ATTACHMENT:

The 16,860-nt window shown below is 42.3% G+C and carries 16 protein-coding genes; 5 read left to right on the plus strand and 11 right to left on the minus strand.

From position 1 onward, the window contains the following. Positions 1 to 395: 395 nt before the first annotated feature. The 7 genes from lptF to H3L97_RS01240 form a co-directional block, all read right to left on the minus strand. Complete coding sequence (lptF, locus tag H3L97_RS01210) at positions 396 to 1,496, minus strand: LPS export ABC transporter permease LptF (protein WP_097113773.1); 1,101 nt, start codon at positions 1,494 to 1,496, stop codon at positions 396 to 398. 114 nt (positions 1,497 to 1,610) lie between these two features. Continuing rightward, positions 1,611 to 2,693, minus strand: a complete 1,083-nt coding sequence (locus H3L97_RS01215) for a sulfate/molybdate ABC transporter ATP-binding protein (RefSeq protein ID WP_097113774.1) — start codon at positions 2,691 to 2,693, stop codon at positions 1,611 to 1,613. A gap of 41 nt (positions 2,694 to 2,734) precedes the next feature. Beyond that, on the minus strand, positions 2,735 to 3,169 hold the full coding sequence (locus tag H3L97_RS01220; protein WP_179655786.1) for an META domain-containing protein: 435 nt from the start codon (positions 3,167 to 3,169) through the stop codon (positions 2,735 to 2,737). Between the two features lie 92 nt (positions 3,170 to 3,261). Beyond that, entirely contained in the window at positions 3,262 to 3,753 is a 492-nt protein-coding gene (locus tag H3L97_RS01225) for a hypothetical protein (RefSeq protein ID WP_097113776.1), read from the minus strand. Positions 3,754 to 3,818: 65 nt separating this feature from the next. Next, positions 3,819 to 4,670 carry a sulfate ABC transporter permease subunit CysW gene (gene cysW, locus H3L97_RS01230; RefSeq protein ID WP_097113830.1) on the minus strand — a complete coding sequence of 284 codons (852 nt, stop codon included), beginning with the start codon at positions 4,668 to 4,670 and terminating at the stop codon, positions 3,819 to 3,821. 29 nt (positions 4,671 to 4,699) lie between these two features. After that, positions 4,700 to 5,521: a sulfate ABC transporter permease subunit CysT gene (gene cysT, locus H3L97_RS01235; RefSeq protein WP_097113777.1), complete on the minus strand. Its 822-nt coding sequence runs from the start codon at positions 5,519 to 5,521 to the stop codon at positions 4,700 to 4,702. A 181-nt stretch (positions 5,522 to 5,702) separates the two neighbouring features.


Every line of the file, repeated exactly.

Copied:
The 16,860-nt window shown below is 42.3% G+C and carries 16 protein-coding genes; 5 read left to right on the plus strand and 11 right to left on the minus strand.

From position 1 onward, the window contains the following. Positions 1 to 395: 395 nt before the first annotated feature. The 7 genes from lptF to H3L97_RS01240 form a co-directional block, all read right to left on the minus strand. Complete coding sequence (lptF, locus tag H3L97_RS01210) at positions 396 to 1,496, minus strand: LPS export ABC transporter permease LptF (protein WP_097113773.1); 1,101 nt, start codon at positions 1,494 to 1,496, stop codon at positions 396 to 398. 114 nt (positions 1,497 to 1,610) lie between these two features. Continuing rightward, positions 1,611 to 2,693, minus strand: a complete 1,083-nt coding sequence (locus H3L97_RS01215) for a sulfate/molybdate ABC transporter ATP-binding protein (RefSeq protein ID WP_097113774.1) — start codon at positions 2,691 to 2,693, stop codon at positions 1,611 to 1,613. A gap of 41 nt (positions 2,694 to 2,734) precedes the next feature. Beyond that, on the minus strand, positions 2,735 to 3,169 hold the full coding sequence (locus tag H3L97_RS01220; protein WP_179655786.1) for an META domain-containing protein: 435 nt from the start codon (positions 3,167 to 3,169) through the stop codon (positions 2,735 to 2,737). Between the two features lie 92 nt (positions 3,170 to 3,261). Beyond that, entirely contained in the window at positions 3,262 to 3,753 is a 492-nt protein-coding gene (locus tag H3L97_RS01225) for a hypothetical protein (RefSeq protein ID WP_097113776.1), read from the minus strand. Positions 3,754 to 3,818: 65 nt separating this feature from the next. Next, positions 3,819 to 4,670 carry a sulfate ABC transporter permease subunit CysW gene (gene cysW, locus H3L97_RS01230; RefSeq protein ID WP_097113830.1) on the minus strand — a complete coding sequence of 284 codons (852 nt, stop codon included), beginning with the start codon at positions 4,668 to 4,670 and terminating at the stop codon, positions 3,819 to 3,821. 29 nt (positions 4,671 to 4,699) lie between these two features. After that, positions 4,700 to 5,521: a sulfate ABC transporter permease subunit CysT gene (gene cysT, locus H3L97_RS01235; RefSeq protein WP_097113777.1), complete on the minus strand. Its 822-nt coding sequence runs from the start codon at positions 5,519 to 5,521 to the stop codon at positions 4,700 to 4,702. A 181-nt stretch (positions 5,522 to 5,702) separates the two neighbouring features.